Beloved my wife in this dust-weary world of so much depravity why do you choose me alone to endure The June Fourth Elegies are a powerful but limited collection. The strength is that they bear witness to state atrocity and maintain the memory. There may be a lack of success in the certainty displayed. I don’t suggest there is a question about the events described. It is more an instance of such being delineated in absolute terms, bereft of any human doubt or error. It is only in the late middle s Beloved my wife in this dust-weary world of so much depravity why do you choose me alone to endure The June Fourth Elegies are a powerful but limited collection. The strength is that they bear witness to state atrocity and maintain the memory. There may be a lack of success in the certainty displayed. I don’t suggest there is a question about the events described. It is more an instance of such being delineated in absolute terms, bereft of any human doubt or error. It is only in the late middle section detailing the decadence of the late 1990s that humanity is understood in terms outside of yearning martyrs. This verse is uncomfortable as it should be.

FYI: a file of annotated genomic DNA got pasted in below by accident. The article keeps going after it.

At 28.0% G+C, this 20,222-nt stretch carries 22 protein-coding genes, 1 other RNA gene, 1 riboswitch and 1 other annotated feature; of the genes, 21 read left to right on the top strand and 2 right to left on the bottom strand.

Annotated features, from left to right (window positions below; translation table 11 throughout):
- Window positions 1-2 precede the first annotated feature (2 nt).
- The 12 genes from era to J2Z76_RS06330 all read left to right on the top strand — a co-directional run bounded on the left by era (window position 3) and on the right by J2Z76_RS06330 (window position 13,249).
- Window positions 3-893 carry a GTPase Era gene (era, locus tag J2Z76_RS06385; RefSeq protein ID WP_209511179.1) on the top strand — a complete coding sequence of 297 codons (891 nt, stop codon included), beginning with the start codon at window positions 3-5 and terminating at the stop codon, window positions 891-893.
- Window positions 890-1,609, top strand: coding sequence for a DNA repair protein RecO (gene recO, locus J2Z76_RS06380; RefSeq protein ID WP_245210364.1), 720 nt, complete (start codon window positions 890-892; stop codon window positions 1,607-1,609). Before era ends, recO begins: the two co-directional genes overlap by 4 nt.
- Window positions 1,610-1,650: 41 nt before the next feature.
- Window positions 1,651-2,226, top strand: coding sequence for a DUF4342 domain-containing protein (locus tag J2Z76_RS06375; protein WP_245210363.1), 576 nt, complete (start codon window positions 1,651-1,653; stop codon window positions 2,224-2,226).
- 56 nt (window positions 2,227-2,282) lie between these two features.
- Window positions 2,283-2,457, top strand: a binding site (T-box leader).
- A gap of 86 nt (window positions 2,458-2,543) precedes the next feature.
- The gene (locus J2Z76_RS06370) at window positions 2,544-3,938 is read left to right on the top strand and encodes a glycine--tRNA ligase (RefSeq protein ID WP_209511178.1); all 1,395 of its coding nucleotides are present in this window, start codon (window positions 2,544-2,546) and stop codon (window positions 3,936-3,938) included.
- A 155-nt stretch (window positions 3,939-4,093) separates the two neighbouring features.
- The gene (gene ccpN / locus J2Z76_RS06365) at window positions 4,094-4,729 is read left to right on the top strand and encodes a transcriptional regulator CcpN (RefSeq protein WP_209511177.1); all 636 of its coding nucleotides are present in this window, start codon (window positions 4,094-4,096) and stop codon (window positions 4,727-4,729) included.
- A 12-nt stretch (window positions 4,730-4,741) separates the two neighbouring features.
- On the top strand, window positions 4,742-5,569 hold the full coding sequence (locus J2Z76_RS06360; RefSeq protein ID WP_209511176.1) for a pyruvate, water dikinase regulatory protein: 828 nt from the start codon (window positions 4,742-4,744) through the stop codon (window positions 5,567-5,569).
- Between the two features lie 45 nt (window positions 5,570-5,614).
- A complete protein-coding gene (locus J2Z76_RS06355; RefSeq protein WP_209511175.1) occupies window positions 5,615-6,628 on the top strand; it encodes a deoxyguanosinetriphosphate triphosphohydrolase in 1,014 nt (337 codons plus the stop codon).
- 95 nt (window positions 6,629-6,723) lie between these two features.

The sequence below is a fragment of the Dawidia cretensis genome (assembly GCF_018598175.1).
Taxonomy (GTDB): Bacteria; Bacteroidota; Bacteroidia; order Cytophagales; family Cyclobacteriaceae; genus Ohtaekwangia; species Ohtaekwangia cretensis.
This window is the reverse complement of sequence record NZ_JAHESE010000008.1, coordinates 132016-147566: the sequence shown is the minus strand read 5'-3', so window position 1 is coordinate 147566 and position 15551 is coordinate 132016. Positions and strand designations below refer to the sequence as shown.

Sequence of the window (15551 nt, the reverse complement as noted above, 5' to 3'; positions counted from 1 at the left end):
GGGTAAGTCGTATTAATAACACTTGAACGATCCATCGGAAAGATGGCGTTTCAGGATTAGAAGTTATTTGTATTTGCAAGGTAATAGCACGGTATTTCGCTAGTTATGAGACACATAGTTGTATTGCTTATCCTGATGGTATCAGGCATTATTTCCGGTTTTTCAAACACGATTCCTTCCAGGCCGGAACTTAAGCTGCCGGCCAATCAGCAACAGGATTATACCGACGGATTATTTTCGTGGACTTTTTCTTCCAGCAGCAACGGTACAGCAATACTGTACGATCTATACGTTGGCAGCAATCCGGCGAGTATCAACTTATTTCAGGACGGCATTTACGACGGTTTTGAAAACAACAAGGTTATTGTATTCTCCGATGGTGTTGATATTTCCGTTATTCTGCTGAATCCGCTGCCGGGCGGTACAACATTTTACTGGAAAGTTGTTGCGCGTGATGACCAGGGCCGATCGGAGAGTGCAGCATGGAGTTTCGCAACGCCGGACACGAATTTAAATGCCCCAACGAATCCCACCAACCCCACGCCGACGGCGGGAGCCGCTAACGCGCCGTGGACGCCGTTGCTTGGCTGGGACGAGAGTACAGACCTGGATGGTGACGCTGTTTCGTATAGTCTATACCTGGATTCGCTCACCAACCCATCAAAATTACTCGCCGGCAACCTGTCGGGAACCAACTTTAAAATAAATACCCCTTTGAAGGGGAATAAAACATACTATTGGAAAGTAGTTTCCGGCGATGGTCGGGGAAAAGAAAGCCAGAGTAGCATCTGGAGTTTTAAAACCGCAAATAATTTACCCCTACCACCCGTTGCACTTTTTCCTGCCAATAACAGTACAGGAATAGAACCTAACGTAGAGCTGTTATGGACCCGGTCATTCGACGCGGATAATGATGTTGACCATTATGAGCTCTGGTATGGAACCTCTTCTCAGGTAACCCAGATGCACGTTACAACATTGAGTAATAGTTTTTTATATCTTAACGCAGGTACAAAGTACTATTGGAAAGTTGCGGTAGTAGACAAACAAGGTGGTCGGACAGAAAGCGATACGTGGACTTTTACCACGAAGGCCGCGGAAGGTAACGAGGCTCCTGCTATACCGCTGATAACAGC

3. 5 out of 5

    Owlseyes inside Notre Dame, it's so strange a 15-hour blaze and...

    The Passion of Liu Xiaobo Perry Link in: http://www.nybooks.com/daily/2017/07/... China’s Charter 08 http://www.nybooks.com/articles/2009/... (view spoiler)[ /spoiler> (hide spoiler)]

  4. 4 out of 5

    Michael